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### 25 Cards in this Set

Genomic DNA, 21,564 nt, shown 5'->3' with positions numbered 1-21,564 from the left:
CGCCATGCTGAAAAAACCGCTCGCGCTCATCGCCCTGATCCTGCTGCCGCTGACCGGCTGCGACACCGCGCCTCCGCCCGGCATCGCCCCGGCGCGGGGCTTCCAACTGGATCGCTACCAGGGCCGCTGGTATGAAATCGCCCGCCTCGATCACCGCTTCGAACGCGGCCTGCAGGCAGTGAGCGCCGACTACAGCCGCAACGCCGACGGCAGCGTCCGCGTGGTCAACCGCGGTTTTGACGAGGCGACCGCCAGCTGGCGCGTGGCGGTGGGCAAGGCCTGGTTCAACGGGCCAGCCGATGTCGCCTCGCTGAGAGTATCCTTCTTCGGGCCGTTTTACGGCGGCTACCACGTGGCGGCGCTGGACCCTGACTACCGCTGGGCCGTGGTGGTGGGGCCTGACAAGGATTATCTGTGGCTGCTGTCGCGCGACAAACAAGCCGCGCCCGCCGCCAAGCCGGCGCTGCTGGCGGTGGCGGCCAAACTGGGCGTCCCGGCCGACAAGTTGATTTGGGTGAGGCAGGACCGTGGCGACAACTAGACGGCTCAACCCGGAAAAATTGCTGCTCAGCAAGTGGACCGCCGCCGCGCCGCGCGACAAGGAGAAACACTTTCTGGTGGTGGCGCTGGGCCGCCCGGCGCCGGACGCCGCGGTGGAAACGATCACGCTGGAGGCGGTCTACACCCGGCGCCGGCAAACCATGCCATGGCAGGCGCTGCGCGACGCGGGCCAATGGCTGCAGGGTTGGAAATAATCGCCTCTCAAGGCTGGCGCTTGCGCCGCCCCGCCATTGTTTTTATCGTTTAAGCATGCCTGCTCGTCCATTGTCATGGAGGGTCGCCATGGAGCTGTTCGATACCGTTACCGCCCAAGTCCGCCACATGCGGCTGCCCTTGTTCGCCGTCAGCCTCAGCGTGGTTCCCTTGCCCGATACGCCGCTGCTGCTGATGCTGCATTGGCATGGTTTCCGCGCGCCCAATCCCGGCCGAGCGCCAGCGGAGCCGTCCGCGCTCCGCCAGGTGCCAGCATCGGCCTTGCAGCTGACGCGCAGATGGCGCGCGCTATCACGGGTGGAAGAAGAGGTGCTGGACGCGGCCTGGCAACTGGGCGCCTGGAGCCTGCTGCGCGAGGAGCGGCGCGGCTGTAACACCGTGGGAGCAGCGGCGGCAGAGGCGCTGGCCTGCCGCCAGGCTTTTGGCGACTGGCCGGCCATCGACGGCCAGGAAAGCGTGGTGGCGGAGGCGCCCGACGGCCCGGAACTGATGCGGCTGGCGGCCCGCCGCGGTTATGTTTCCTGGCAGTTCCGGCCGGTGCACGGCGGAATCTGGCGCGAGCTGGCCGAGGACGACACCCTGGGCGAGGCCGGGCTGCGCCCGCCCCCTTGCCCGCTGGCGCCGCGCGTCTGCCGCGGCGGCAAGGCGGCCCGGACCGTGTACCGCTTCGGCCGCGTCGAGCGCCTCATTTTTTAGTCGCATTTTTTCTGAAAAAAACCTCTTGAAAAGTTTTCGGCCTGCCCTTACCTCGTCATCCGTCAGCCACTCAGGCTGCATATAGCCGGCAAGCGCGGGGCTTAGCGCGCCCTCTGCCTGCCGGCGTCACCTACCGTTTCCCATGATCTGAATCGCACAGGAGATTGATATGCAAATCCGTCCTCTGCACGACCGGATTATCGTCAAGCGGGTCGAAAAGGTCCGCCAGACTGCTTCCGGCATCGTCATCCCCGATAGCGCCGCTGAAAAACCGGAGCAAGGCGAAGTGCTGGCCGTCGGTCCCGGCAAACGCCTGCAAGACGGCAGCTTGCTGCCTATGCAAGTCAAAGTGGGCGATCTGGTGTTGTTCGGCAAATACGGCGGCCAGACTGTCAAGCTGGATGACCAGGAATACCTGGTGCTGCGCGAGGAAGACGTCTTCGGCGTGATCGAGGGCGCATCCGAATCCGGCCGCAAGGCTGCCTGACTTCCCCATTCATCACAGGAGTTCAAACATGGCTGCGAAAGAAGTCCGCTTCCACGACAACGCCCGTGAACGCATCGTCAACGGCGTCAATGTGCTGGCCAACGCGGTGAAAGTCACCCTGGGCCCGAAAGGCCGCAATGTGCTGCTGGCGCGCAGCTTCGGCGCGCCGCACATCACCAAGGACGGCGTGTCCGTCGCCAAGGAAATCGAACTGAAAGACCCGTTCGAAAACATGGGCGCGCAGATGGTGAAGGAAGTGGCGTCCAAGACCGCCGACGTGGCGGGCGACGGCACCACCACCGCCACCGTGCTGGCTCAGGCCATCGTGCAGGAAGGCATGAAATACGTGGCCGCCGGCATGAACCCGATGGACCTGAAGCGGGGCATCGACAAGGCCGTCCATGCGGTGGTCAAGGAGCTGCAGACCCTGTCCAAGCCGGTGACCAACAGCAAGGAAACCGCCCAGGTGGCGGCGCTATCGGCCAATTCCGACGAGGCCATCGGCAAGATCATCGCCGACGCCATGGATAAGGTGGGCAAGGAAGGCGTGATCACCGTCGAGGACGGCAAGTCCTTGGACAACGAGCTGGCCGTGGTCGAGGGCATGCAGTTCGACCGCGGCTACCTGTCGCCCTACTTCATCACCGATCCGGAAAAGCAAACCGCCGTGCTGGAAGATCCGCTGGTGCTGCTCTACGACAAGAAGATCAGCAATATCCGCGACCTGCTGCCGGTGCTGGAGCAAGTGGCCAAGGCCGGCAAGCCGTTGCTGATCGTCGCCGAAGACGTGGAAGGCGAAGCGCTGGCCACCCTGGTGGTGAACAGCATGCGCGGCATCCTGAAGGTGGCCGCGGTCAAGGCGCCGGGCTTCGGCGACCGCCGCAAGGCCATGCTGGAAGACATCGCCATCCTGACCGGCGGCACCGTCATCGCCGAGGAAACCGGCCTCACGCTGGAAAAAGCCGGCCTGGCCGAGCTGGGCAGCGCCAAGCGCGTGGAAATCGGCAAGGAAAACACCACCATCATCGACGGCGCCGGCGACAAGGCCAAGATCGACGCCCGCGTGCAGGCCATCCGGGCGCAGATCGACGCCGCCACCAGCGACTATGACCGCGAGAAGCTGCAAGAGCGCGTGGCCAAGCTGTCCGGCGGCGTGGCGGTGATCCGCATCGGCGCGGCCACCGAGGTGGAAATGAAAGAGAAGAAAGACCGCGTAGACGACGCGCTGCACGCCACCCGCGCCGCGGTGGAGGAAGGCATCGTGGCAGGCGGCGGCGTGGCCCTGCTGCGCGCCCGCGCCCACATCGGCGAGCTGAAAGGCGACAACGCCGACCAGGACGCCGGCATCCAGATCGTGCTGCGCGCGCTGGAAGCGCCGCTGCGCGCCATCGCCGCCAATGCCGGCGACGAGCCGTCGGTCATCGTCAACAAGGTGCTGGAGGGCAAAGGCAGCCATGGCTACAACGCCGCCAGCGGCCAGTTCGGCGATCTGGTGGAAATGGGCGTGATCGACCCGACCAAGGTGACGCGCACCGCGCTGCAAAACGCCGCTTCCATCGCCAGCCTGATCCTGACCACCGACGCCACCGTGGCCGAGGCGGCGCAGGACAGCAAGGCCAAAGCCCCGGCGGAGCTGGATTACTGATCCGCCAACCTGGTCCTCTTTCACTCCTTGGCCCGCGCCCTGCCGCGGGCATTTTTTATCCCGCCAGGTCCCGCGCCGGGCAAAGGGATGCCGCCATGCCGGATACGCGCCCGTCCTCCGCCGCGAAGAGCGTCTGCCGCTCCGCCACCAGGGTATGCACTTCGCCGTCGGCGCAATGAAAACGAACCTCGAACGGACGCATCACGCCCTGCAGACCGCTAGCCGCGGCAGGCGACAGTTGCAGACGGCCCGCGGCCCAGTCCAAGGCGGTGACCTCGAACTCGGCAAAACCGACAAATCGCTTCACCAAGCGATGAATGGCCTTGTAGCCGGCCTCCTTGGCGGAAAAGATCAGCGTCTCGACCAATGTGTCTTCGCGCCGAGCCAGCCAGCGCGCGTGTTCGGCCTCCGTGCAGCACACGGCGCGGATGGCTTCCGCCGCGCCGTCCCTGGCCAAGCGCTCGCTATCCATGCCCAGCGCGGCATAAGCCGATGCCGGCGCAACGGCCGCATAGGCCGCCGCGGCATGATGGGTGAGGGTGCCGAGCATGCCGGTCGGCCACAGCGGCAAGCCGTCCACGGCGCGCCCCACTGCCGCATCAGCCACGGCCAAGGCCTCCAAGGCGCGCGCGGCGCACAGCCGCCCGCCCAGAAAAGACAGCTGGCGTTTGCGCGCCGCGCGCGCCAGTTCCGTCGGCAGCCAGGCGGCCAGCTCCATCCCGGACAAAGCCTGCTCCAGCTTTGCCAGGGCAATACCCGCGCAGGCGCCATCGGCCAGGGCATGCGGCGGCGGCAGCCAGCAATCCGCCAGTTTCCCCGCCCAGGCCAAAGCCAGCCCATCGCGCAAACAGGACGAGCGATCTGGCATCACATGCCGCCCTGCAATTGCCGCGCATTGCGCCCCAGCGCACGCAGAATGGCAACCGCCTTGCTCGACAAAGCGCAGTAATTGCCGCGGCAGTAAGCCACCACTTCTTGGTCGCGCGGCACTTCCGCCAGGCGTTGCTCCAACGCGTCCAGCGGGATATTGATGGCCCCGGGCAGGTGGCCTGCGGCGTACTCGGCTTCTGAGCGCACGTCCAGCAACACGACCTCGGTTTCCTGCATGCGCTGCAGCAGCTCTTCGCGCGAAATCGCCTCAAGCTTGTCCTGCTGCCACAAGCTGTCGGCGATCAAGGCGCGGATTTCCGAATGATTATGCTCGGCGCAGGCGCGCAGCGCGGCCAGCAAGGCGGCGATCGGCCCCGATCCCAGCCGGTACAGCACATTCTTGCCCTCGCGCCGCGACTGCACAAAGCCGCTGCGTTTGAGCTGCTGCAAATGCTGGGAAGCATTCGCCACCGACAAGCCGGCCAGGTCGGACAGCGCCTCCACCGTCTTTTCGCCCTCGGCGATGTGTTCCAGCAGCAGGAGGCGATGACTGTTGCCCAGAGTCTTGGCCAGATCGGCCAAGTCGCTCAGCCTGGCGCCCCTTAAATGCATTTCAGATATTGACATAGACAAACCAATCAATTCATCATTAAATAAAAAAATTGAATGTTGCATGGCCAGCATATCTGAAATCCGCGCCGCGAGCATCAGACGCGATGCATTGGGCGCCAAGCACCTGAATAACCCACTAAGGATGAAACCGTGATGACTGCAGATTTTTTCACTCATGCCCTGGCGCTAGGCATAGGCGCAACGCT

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 Nominal - numerical scale indicate a classification - inclusion in one category is not better/worse, larger/smaller, etc. than another - no proportionality Nominal Examples - male/female - number on athlete's uniform - 1=OA, 2=RA, 3=Normal - Yes/No - Agree/Disagree Ordinal - order or rank - comparison of better than or greater than can be used - no proportionality Ordinal Examples - MMT - Pain Scale - Finish in a race - Likert scale (faculty evals) Interval - equal intervals between numbers, but not related to absolute zero - all "made up" scales - some proportionality Interval Examples - IQ - Fahrenheit - Centigrade - Calendar Years - Gymnastics score Ratio - highest level of measurement - contains all characteristics of other three scales - absolute zero Ratio Examples - ROM - Height - Weight - Force - Kelvin temp 1) How high you jump 2) Massed group or distributed group? 1) Ratio 2) nominal 1) Right vs Left handed? 2) Score of a diver (swimming)? 1) nominal 2) Interval Goni measurement of shoulder Ratio 1) Isokinetic test 2) time to run a mile 1) ratio or interval 2) ratio o Each member of population has an equal chance of being selected o Put all names in a hat and “draw” o Table of random numbers o Become cumbersome with large populations simple random sampling o Pick every nth person from a list o Requires a list of subjects o Ex. – choose every 10th name from a list of 1000 subjects; n = 100 systematic sampling o Used when a certain subgroup must be represented in adequate number o Must identify stratifying characteristic stratified sampling o Frequently used in PT research o Due to limited funding non-probability sampling o Use of readily available subjects o Consecutive sampling – recruit patients as they become available o Volunteers o Most common sampling technique used in PT research o Problem – Self Selection  We do not know what attributes are present in those who volunteer compared with those who do not  Age, Motivation, Activity Level sample of convenience o Researchers identify a few subjects who are then asked to identify other potential members o Ex. – study of patients (ACL) who all return sports activities prior to recommendation o These subjects may be able to identify others snowball sampling o Hand picking of subjects based on specific criteria o Not based on availability (convenience) o Ex. – to test a ROM measurement tool you may specifically pick people with a variety of ROM impairments. purposive sampling o Use table of random numbers  Ex. – 32 subjects; 4 groups; First 8 go into group 1, Next 8 into group 2, etc. random assignment by block o Count off o Frequently used o Ex. – 32 subjects; 4 groups; Count off 1 through 4 systematic assignment o Subjects are matched on important characteristics o These subgroups are randomly assigned o Similar to stratified sampling o Ex. – 32 subjects; 4 groups; divide into male/female subgroups; then assign to groups (ex. – count off); Ensures relatively equal distribution of sex matched assignment advantages and disadvantages of matched assignment o Advantage: ensures equal distribution in variables that are matched (sex) o Disadvantage: other characteristics may not evenly distribute (age, etc) o Ex. – comparison of 4 post-surgery protocols o As they enter study after surgery, they are put in next available group consecutive assignment  One measurement should not precede second measurement in any systematic method  Especially when measurement is separated random ordering